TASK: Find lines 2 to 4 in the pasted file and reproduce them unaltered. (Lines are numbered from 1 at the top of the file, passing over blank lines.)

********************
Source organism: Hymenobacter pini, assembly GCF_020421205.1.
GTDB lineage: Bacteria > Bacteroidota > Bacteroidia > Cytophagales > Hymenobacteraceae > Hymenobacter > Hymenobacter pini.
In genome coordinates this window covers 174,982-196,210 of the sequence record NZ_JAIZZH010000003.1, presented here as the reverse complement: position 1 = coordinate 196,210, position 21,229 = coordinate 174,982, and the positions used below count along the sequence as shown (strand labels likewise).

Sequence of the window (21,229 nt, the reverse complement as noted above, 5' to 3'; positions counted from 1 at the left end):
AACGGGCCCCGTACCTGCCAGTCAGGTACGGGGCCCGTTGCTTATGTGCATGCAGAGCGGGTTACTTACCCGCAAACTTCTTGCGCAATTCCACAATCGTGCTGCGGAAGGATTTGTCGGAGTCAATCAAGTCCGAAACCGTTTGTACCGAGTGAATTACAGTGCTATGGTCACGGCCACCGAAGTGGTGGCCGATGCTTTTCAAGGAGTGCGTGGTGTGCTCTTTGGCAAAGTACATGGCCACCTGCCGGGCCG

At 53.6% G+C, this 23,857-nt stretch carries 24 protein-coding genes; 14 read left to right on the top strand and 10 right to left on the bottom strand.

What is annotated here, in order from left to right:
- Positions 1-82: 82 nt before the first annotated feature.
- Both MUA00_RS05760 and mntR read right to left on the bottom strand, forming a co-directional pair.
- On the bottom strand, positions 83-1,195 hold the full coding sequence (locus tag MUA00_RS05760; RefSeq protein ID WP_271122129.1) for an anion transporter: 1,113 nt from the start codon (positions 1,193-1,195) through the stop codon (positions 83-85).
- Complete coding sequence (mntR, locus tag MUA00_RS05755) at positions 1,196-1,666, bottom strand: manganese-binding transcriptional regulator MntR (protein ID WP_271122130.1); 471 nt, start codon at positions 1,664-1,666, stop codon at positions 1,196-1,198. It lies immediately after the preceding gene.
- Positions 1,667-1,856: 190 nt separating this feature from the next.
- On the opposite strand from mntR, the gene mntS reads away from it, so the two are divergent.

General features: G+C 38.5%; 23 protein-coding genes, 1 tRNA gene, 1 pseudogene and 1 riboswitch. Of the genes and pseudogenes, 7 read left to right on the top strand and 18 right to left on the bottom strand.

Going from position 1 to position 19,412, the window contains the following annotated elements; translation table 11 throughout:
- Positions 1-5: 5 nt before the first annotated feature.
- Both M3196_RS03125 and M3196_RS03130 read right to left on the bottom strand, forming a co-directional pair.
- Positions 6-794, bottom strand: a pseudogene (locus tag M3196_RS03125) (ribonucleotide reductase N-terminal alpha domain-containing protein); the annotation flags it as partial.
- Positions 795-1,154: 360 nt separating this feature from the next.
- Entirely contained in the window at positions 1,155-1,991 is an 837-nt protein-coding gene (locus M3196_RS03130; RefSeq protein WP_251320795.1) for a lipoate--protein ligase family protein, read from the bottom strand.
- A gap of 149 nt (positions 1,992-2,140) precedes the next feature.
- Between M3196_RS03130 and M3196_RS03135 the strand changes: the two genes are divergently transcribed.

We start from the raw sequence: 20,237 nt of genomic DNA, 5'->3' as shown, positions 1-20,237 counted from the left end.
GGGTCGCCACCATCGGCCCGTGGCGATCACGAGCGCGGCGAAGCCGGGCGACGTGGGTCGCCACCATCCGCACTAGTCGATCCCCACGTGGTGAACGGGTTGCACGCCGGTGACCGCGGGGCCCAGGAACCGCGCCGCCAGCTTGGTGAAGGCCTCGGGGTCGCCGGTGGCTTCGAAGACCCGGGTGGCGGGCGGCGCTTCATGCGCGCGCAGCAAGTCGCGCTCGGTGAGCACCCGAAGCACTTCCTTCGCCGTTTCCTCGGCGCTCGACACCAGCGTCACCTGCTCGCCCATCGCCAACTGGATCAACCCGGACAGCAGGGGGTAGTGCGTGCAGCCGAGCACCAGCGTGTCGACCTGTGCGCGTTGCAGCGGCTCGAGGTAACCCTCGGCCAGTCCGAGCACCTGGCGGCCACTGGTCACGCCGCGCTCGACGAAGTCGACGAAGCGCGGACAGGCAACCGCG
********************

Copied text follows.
GTDB lineage: Bacteria > Bacteroidota > Bacteroidia > Cytophagales > Hymenobacteraceae > Hymenobacter > Hymenobacter pini.
In genome coordinates this window covers 174,982-196,210 of the sequence record NZ_JAIZZH010000003.1, presented here as the reverse complement: position 1 = coordinate 196,210, position 21,229 = coordinate 174,982, and the positions used below count along the sequence as shown (strand labels likewise).

Sequence of the window (21,229 nt, the reverse complement as noted above, 5' to 3'; positions counted from 1 at the left end):